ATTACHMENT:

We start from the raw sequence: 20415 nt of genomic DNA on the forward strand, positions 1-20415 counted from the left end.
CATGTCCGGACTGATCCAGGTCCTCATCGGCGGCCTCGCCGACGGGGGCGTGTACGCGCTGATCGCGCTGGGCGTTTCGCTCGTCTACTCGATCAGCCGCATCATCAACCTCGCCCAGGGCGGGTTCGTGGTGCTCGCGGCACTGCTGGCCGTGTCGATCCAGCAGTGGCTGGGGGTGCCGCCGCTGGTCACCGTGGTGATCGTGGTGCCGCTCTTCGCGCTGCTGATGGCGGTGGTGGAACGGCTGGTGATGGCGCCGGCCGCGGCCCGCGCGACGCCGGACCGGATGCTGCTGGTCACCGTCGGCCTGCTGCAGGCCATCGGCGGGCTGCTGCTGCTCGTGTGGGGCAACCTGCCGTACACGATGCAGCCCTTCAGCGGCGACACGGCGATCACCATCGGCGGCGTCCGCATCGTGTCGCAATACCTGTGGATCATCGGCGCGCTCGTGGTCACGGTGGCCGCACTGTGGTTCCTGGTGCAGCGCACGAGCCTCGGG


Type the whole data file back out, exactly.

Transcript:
We start from the raw sequence: 20415 nt of genomic DNA on the forward strand, positions 1-20415 counted from the left end.
CATGTCCGGACTGATCCAGGTCCTCATCGGCGGCCTCGCCGACGGGGGCGTGTACGCGCTGATCGCGCTGGGCGTTTCGCTCGTCTACTCGATCAGCCGCATCATCAACCTCGCCCAGGGCGGGTTCGTGGTGCTCGCGGCACTGCTGGCCGTGTCGATCCAGCAGTGGCTGGGGGTGCCGCCGCTGGTCACCGTGGTGATCGTGGTGCCGCTCTTCGCGCTGCTGATGGCGGTGGTGGAACGGCTGGTGATGGCGCCGGCCGCGGCCCGCGCGACGCCGGACCGGATGCTGCTGGTCACCGTCGGCCTGCTGCAGGCCATCGGCGGGCTGCTGCTGCTCGTGTGGGGCAACCTGCCGTACACGATGCAGCCCTTCAGCGGCGACACGGCGATCACCATCGGCGGCGTCCGCATCGTGTCGCAATACCTGTGGATCATCGGCGCGCTCGTGGTCACGGTGGCCGCACTGTGGTTCCTGGTGCAGCGCACGAGCCTCGGG